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When it comes to fashion, aesthetics play a significant role. However, many fashion staples have had a lasting impact because they are not only fashionable but also functional. One such item was the bucket hat.
The Origin of Bucket Hats
The bucket hat appeared in the early 1900s in Ireland as a way to protect farmers and fishermen from the elements. The downward-slanting brim helped shield wearers from the rain. The name “bucket hat” is thought to have been derived from its shape, resembling an inverted bucket.
The first bucket hats were simple and unadorned, primarily focused on function over fashion. They were constructed from raw wool, which naturally contained lanolin, a waxy substance that made the material water-resistant. They were also easy to clean, and you could fold them to fit in your pocket, making them highly portable.
Materials used in the production of the hats were also locally sourced. Ireland’s rich sheep farming tradition provided ample raw wool, making the bucket hat an accessible and affordable option for everyday workers.
This combination of price and functionality made bucket hats a must for Irish farmers and fishermen who had to be outside regardless of weather conditions.
Bucket Hats and The Military
While the bucket hat began its life as an accessory for Irish farmers and fishermen, its design versatility quickly made it an appealing option for military use. During World War II, bucket hats became part of the standard issue gear for troops, especially those based in rainy climates or the tropics.
Years later, bucket hats became a standard issue for the troops during the Vietnam War. These hats were made of olive cotton for camouflage and were used to protect the heads and necks of soldiers. Since troops were stationed in jungles, the lightweight cotton hats provided more relief from the heat than the traditional wool alternatives would have.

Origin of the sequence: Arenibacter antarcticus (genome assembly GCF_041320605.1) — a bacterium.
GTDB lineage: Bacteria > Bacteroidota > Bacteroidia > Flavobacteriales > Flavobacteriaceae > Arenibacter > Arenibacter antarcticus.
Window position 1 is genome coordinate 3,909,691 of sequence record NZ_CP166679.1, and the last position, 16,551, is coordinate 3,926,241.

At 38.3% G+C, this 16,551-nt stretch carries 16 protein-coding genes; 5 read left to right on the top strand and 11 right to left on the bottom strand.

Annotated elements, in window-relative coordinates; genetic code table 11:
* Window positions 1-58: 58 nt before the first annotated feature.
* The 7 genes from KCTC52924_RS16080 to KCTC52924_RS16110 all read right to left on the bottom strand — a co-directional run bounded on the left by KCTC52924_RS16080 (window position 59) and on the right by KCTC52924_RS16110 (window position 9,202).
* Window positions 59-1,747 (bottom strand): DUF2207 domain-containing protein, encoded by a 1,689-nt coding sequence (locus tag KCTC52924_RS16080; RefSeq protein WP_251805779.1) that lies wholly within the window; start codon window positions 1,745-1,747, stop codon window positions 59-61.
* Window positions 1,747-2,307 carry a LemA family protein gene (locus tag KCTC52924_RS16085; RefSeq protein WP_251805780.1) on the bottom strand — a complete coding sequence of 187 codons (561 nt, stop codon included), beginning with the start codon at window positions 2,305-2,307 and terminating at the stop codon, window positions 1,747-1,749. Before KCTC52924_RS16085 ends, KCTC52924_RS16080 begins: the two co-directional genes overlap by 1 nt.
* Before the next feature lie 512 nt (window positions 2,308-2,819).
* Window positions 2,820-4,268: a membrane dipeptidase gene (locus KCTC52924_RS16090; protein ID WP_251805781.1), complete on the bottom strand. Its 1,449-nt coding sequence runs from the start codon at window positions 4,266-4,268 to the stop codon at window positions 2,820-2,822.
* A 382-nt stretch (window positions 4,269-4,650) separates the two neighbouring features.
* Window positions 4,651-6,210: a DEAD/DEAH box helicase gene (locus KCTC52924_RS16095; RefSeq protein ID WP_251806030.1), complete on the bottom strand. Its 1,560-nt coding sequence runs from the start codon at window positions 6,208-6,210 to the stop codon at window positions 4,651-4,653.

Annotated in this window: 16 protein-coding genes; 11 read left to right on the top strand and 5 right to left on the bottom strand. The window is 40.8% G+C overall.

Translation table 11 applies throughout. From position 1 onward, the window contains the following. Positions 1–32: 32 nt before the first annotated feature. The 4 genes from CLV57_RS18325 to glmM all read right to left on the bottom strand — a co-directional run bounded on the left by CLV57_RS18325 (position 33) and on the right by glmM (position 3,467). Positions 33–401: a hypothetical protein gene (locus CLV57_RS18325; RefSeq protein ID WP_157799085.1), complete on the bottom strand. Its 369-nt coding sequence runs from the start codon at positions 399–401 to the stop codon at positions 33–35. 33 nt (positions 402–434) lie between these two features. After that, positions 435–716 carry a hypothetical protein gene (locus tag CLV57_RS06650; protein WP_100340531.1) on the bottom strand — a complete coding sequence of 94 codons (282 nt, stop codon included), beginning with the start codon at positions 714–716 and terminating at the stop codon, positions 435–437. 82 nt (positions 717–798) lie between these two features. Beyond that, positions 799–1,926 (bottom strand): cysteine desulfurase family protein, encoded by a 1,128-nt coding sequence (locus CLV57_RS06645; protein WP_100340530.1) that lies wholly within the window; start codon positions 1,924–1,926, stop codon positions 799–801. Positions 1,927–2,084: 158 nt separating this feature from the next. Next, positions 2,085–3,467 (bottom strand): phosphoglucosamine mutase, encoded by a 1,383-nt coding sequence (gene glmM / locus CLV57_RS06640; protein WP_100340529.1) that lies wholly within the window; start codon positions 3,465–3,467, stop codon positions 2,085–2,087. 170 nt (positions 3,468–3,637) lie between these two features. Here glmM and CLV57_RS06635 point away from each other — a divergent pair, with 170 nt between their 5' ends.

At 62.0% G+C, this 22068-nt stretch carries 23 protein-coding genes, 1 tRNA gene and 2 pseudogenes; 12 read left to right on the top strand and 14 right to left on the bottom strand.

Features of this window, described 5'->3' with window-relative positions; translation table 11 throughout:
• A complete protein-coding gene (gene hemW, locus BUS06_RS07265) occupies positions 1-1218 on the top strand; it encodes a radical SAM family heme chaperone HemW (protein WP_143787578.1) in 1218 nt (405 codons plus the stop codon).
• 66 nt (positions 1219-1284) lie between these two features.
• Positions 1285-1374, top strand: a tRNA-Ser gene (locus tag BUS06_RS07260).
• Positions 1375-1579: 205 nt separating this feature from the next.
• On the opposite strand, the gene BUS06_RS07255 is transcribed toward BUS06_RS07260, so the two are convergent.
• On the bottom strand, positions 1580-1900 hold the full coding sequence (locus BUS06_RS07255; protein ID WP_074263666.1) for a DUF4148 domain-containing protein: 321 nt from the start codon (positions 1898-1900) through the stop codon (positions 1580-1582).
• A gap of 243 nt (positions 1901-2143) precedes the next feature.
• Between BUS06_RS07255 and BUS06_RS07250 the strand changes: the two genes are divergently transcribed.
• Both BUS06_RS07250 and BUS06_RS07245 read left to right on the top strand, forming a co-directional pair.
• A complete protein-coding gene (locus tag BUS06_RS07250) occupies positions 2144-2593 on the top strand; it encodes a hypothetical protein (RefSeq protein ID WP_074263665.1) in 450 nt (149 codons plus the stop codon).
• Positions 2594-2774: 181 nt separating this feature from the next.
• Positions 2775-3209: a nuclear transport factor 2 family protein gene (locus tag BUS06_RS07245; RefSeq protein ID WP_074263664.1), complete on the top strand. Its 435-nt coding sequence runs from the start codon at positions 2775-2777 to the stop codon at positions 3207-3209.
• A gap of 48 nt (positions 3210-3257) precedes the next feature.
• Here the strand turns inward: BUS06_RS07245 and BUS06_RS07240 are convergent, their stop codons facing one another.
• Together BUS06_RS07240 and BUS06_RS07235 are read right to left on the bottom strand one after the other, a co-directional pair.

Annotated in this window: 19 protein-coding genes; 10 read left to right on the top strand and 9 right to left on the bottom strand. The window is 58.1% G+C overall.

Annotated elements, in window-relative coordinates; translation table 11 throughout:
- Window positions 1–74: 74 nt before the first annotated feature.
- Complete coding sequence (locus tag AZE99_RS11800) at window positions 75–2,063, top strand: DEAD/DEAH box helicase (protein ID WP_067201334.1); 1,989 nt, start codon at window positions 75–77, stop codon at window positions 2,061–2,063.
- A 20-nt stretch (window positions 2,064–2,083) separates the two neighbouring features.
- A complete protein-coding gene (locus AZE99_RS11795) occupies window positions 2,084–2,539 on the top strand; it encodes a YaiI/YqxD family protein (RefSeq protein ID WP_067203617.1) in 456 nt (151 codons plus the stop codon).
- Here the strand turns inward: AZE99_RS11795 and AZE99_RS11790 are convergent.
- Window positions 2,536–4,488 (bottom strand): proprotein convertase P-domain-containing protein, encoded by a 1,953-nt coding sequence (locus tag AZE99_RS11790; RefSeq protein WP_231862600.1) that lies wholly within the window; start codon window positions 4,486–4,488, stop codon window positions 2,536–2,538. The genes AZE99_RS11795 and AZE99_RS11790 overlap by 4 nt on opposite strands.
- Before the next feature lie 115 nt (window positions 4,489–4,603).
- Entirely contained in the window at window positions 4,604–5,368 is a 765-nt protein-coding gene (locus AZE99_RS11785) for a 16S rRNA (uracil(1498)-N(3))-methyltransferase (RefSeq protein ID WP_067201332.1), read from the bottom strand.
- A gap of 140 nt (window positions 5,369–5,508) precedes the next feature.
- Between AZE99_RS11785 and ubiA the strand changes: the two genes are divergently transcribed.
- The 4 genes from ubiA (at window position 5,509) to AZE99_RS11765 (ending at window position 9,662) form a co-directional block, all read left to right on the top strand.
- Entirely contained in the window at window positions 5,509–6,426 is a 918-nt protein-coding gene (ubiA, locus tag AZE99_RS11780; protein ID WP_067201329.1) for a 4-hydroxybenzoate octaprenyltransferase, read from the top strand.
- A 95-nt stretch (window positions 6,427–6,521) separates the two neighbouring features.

The use of the bucket hat by the military led to its assimilation into various cultures around the world. Soldiers returning from wars brought back these hats, sparking interest and leading to its broader adoption.
Bucket Hats in the 1960’s
While the bucket hat served as a functional piece of clothing for many years, it wasn’t until the 1960s that it became fashionable. At the height of the mod movement, new bucket hats were made of felt and other stiff fabrics to maintain a particular aesthetic for women’s hats. However, the traditional tweed fabric remained popular among men throughout the 1970s.
Hip Hop & Bucket Hats in the 1980’s
In the 1980s, the bucket hat became the sought-after headgear for rappers in the hip-hop community. High-profile rappers and hip-hop artists like LL Cool J, Run-DMC, and Big Daddy Kane wore bucket hats in music videos, concerts, and album covers.
In the hip-hop world, the bucket hat quickly became a symbol of street style and artistic flair. It was more than just functional headwear; it was a statement.
Many rappers wore this style of hats in music videos and on album covers. However, despite its popularity among rappers, the bucket hat never quite acquired the fame of other hats like the baseball caps.
Public Perception & Pop Culture
Some believe the reason for the hat’s lack of popularity has to do with its utilitarian roots. Others believe its association with characters like Bob Denver from the TV show “Gilligan’s Island” has impacted the general perception of the hat.
The Modern Revival
Bucket hats persist as a style option and even make appearances on the runway from time to time. Within the last decade, several designers have tried to revive the hat by creating variations on the old design. That includes bringing the hat back to its functional, waterproof roots.
The association of bucket hats with hip-hop has been so strong that they are often immediately linked with the genre. Brands like Kangol, Fila, and Adidas have all released their own versions, some even collaborating with artists to create special edition bucket hats.
There is a niche market for bucket hats among professional archers. That’s because the flexible brim is perfect for shielding an archer’s eyes from the sun while not interfering with the bow string.
While we don’t see crowds filled with bucket-hatted heads, there’s no denying it’s a favorite in certain circles. Even though the bucket hat hasn’t made a full-fledged return to fashion, it’s still considered a classic hat. It likely won’t go away anytime soon.